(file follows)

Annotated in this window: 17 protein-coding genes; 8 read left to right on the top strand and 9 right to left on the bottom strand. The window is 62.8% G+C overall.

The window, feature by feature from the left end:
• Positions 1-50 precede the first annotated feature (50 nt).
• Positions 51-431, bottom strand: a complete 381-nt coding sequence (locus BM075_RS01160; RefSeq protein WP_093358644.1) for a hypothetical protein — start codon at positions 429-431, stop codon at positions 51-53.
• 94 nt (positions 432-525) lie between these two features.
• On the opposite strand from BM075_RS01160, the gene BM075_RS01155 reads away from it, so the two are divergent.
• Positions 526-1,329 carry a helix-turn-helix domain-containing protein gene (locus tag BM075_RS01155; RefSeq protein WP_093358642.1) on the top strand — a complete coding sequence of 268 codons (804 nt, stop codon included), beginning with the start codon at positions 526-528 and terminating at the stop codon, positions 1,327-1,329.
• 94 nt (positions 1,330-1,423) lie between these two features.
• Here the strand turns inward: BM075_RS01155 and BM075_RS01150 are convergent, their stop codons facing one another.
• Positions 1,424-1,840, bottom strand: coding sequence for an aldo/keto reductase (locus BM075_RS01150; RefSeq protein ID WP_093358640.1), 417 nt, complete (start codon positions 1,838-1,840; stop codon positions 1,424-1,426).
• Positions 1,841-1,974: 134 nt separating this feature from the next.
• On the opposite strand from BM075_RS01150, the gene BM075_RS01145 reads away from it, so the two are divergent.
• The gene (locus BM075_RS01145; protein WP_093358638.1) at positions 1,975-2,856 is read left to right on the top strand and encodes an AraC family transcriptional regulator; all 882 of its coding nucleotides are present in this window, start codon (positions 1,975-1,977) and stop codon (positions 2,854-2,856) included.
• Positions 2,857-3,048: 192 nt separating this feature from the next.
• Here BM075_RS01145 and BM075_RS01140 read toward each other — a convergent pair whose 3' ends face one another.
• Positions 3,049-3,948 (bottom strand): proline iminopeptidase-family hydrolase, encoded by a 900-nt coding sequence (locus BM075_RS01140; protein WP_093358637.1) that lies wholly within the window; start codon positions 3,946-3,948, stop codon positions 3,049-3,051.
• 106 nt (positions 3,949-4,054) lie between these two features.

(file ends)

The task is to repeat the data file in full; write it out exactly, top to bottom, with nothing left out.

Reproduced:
Annotated in this window: 17 protein-coding genes; 8 read left to right on the top strand and 9 right to left on the bottom strand. The window is 62.8% G+C overall.

The window, feature by feature from the left end:
• Positions 1-50 precede the first annotated feature (50 nt).
• Positions 51-431, bottom strand: a complete 381-nt coding sequence (locus BM075_RS01160; RefSeq protein WP_093358644.1) for a hypothetical protein — start codon at positions 429-431, stop codon at positions 51-53.
• 94 nt (positions 432-525) lie between these two features.
• On the opposite strand from BM075_RS01160, the gene BM075_RS01155 reads away from it, so the two are divergent.
• Positions 526-1,329 carry a helix-turn-helix domain-containing protein gene (locus tag BM075_RS01155; RefSeq protein WP_093358642.1) on the top strand — a complete coding sequence of 268 codons (804 nt, stop codon included), beginning with the start codon at positions 526-528 and terminating at the stop codon, positions 1,327-1,329.
• 94 nt (positions 1,330-1,423) lie between these two features.
• Here the strand turns inward: BM075_RS01155 and BM075_RS01150 are convergent, their stop codons facing one another.
• Positions 1,424-1,840, bottom strand: coding sequence for an aldo/keto reductase (locus BM075_RS01150; RefSeq protein ID WP_093358640.1), 417 nt, complete (start codon positions 1,838-1,840; stop codon positions 1,424-1,426).
• Positions 1,841-1,974: 134 nt separating this feature from the next.
• On the opposite strand from BM075_RS01150, the gene BM075_RS01145 reads away from it, so the two are divergent.
• The gene (locus BM075_RS01145; protein WP_093358638.1) at positions 1,975-2,856 is read left to right on the top strand and encodes an AraC family transcriptional regulator; all 882 of its coding nucleotides are present in this window, start codon (positions 1,975-1,977) and stop codon (positions 2,854-2,856) included.
• Positions 2,857-3,048: 192 nt separating this feature from the next.
• Here BM075_RS01145 and BM075_RS01140 read toward each other — a convergent pair whose 3' ends face one another.
• Positions 3,049-3,948 (bottom strand): proline iminopeptidase-family hydrolase, encoded by a 900-nt coding sequence (locus BM075_RS01140; protein WP_093358637.1) that lies wholly within the window; start codon positions 3,946-3,948, stop codon positions 3,049-3,051.
• 106 nt (positions 3,949-4,054) lie between these two features.